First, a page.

“Get with the program!” scolds another letter from a brainwashed fan of the Batman-as-seen-through-the-pretentiousness-of-the-Christopher-Nolan trilogy, “You are a dinosaur!” He’s probably right, and I probably would—if I could only make one lick of sense out of what this nonsense is all about. Silly pop-culture comic book cinema about grown men in rubber masks and Styrofoam jock straps is bad enough, but incomprehensible gibberish to boot is just plain unacceptable. Halfheartedly, I give The Dark Knight Rises—the third and final Batflick in the Nolan trilogy—one star for eardrum-busting sound effects and glaucoma-inducing computerized images in blinding Imax, but talk about stretching things. That’s all most immature audiences require for their hard-earned money these days. The rest of it should not be reviewed by anyone over the age of 12.
As caped crusaders go, I prefer Superman, Spider Man and, above all, Captain Marvel, who has been criminally ignored by the movies so far. (Can’t you just see Michael Fassbender staring into the camera hissing “Shazam!”?) And as Batman goes, I had a lot more fun when he was fighting off Catwoman and The Joker at the Saturday afternoon double features of my youth in his campy bat cave with his jailbait roommate Robin. Drat! Christopher Nolan sent Bruce Wayne to a shrink and Batman lost his mojo. I like one caption writer’s description of the Batman epics as “car porn for geeks and gearheads.” But that doesn’t make The Dark Knight Rises any better. Trash is trash, but when it costs an estimated $250 million (bat food compared to The Amazing Spider-Man’s $137 million), the charges turn criminal and someone should subject the garbage man to a citizen’s arrest.
Like all previous flicks directed by Christopher Nolan and written by his brother Jonathan, this one defies logic and reeks of repulsive, bloated self-importance (not to be confused with anything resembling narrative) and the arrogant conviction that no matter how slick, obtuse, confounding or incompetent it gets, the fanboys will slobber approval. Only a fool would tackle a synopsis, but briefly: We open eight years after Bruce Wayne (Christian Bale) vanished in disgrace, recovering from wounds inflicted by The Joker (Heath Ledger) and taking the fall for the death of phony hero and secretly corrupt D.A. Harvey Dent (Aaron Eckart). Haunted by the pain and tragedy of past losses and living in seclusion under Gotham City, the 73-year-old superhero—having first risen under the tutelage of Bob Kane in 1939—is lured back into the daylight by neo-noir villains like sexy cat burglar Selina Kyle (Anne Hathaway) and a monstrous drug-fueled terrorist with a mumblecore voice named Bane (British muscle McGurk Tom Hardy), who commands an army of killers living in the sewers with a face covered by a gas mask (he speaks through a wind tunnel); old friends like police commissioner Gordon (Gary Oldman), corporate officer Lucius Fox (Morgan Freeman) and Bruce’s longtime butler Alfred (Michael Caine); and new allies like idealistic cop John Blake (Joseph Gordon-Levitt) and the cunning, enigmatic billionaire socialite philanthropist Miranda Tate (Marion Cotillard), who joins the board of Bruce Wayne Enterprises to save the empire from going under and turns out to be too good to be true. The coherence ends there. Sick and bent over—his X-rays have him looking like matchsticks—Batman comes out of retirement to the musical accompaniment of Ravel’s “Pavane pour une infante défunte,” digs the Batmobile out of mothballs and hobbles off to bring the world back into balance, starting with the Stock Exchange. The rest of the movie, which runs just under three hours, is an interminable barrage of exploding football fields, flying cars, computer-generated images of crumbling skyscrapers and bridges and raging mobs fleeing the nuclear destruction of Gotham City. When all else fails, Bane threatens to destroy the human race in 23 days with one brash act, and Bruce ends up flat on his back, in more ways than one.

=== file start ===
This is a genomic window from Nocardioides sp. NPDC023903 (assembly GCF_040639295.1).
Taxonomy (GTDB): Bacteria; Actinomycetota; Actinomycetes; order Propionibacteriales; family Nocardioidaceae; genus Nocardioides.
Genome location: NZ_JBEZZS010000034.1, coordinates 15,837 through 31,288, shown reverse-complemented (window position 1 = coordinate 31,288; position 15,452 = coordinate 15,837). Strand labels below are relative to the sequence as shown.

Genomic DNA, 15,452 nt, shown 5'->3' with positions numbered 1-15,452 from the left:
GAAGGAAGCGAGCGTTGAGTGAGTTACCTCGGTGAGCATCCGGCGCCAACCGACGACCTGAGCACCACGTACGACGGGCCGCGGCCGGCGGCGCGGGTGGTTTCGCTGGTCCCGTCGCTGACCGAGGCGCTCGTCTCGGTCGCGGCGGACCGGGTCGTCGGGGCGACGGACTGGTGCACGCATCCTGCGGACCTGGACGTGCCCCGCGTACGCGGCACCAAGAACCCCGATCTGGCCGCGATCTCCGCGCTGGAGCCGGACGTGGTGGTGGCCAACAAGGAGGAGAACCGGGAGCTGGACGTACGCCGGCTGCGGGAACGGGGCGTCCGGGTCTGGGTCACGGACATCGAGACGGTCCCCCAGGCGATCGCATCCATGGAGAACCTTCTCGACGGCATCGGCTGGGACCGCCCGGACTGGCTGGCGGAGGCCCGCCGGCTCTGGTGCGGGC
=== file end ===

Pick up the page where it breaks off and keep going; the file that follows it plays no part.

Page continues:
Christian Bale mumbles and whispers through an echo chamber, changing his appearance and his voice for reasons known only to Mr. Nolan. Michael Caine chews holes through his dialogue with a peat-bog Cockney accent so thick you can’t understand what he’s talking about anyway. You can hoke it all up with crushing violence, but that doesn’t make it pleasurable. Amid an endlessly contrived pile of red herrings, Marian Cotillard’s character seems like something they went back and invented in post-production, while Anne Hathaway, who turns out to be Batwoman in mufti, comes off as a cold, karate-chopping zombie with cleavage. There are so many plot twists I stopped counting. The Nolan brothers seem to be making it up as they go along. Not one character is developed beyond a flat, one-dimensional cardboard paper-doll construct without heart and soul, not to mention flesh and blood. Not one of these distractions invades the plot for any purpose except to extend the running time. Speaking lines they cannot possibly understand, not one actor makes any attempt to be believable. So manufactured and synthetic that they eventually lose all sense of reality, they’re like reconstituted orange juice and processed cheese. If The Dark Knight Rises is finally the funeral of Batman forever (promises, promises!), trendy technology once again triumphs over artistry, professionalism, taste and good clean fun.
Turning a mosh pit of mystical comic book gimmicks into a money pit of metaphysical mumbo jumbo, Christopher Nolan gives new meaning to both DUI and DWI—“Directing Under the Influence” and “Directing While Intoxicated”—while raking in millions. I’ll have what he’s having.
THE DARK KNIGHT RISES
Running Time 164 minutes
Written by Jonathan Nolan, Christopher Nolan and David S. Goyer (story)
Directed by Christopher Nolan
Starring Christian Bale, Michael Caine and Gary Oldman